I'd felt powerless all my life. At the mercy of Artistry, first with my father, and second with myself. My family was poor, my father not nearly as highly regarded as his brethren. My mother had few friends, and I had none for a long time. I'd shown no special aptitude for anything in my life until I'd picked up drawing tools.
But this time...I could choose this time.
“Make me a fighter, then,” I said.
He grinned, and I saw relief in his eyes. I realized then that he had known he couldn't do it without me and survive. He would have been going to his death, and he had known it. I felt something swell in my chest. I called it hope, but perhaps it was just the desire to do something foolhardy.
“Once we take out the patrols, I'll go in and draw their attention. I'm sure I can manage that much. Once they're distracted, you'll need to sneak into the camp and cut them down one at a time. Don't take too long, though. I'd like to survive this, and I won't last long against seven.”
“Where am I going to get a sword?” I asked.
“We'll take one from one of the patrols,” he said.
“And then you'll show me how to use it?”
He drew a line across his throat. “Slice here,” he said. “It'll be messy, and...unpleasant in more ways than one. But it'll drop them, and you don't need to know anything fancy to do it.”
I gulped, hard. The inflation of hope in my chest deflated. This was happening. I was really planning an attack on an armed camp. I must have lost my mind.
“All right,” I said at last. “And if we get caught?”
“If we get caught, we'll probably be killed.”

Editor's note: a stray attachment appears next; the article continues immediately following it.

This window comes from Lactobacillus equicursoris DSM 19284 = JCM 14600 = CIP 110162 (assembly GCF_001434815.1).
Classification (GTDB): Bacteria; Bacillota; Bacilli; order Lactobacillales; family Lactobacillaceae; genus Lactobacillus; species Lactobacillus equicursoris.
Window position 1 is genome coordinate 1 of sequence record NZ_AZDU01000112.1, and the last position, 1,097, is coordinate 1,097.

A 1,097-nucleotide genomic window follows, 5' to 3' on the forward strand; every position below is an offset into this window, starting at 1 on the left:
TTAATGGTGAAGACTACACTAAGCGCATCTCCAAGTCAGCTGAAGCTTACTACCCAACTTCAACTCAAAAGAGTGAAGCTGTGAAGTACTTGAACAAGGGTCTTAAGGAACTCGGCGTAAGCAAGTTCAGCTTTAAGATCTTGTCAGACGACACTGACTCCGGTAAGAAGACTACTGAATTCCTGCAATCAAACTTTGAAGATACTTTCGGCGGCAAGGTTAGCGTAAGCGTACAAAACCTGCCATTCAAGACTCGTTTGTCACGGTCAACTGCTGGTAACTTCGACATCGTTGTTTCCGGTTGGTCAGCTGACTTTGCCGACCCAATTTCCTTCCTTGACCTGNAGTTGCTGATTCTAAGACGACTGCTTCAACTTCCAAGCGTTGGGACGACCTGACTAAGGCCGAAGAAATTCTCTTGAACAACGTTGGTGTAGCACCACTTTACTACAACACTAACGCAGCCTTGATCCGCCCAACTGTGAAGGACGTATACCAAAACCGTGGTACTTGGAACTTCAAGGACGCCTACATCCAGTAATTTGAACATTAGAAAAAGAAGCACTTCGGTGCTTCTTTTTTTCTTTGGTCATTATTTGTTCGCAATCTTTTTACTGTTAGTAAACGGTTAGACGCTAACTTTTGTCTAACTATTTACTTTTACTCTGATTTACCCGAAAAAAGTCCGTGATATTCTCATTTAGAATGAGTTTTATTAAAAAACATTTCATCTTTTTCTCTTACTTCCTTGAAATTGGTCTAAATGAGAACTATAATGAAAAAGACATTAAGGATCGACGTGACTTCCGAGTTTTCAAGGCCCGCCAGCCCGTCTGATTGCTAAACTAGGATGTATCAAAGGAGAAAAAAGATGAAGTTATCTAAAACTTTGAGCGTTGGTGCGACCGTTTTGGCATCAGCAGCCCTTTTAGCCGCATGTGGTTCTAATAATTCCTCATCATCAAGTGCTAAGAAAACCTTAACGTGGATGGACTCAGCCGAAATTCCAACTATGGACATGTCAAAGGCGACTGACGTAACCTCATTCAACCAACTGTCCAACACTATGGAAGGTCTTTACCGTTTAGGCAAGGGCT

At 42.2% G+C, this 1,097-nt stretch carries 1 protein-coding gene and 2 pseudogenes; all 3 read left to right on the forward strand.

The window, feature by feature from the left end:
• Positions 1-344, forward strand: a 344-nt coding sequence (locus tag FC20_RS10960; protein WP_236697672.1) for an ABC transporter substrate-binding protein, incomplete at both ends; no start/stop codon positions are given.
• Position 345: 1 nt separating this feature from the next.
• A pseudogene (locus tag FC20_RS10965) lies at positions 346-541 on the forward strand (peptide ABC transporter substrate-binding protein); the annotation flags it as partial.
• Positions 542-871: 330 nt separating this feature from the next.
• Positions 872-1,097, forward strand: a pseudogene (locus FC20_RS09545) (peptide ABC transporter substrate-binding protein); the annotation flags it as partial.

We both fell silent, and the wind chose that moment to gust, sending a flurry of tiny snowflakes into my face.
“Let's go, before I change my mind,” I said.
“You're not going anywhere. I'll be right back,” Merwent said.
“Wait, what are you-” but he was gone, and even I knew better than to yell after him. So I stomped my feet in irritation, and then stood in the snow, feeling foolish, as I waited for him to come back. Hopefully alive and in one piece. I was suddenly aware that if something happened to Merwent, I would be all alone. I didn't know how to get to the Academy, I couldn't rescue my father myself.
Without the Artist, I'd probably be facing my own cold death in a matter of days, if not hours. I shivered, and tried to squash the rising quell of panic. I wished I had followed him, even though I knew that would have gotten us both killed. For some reason, I seemed to think that if I was with him, nothing bad would happen. At this realization, I chuckled, a dark, hoarse sound. This calmed my nerves somewhat, but only for a moment.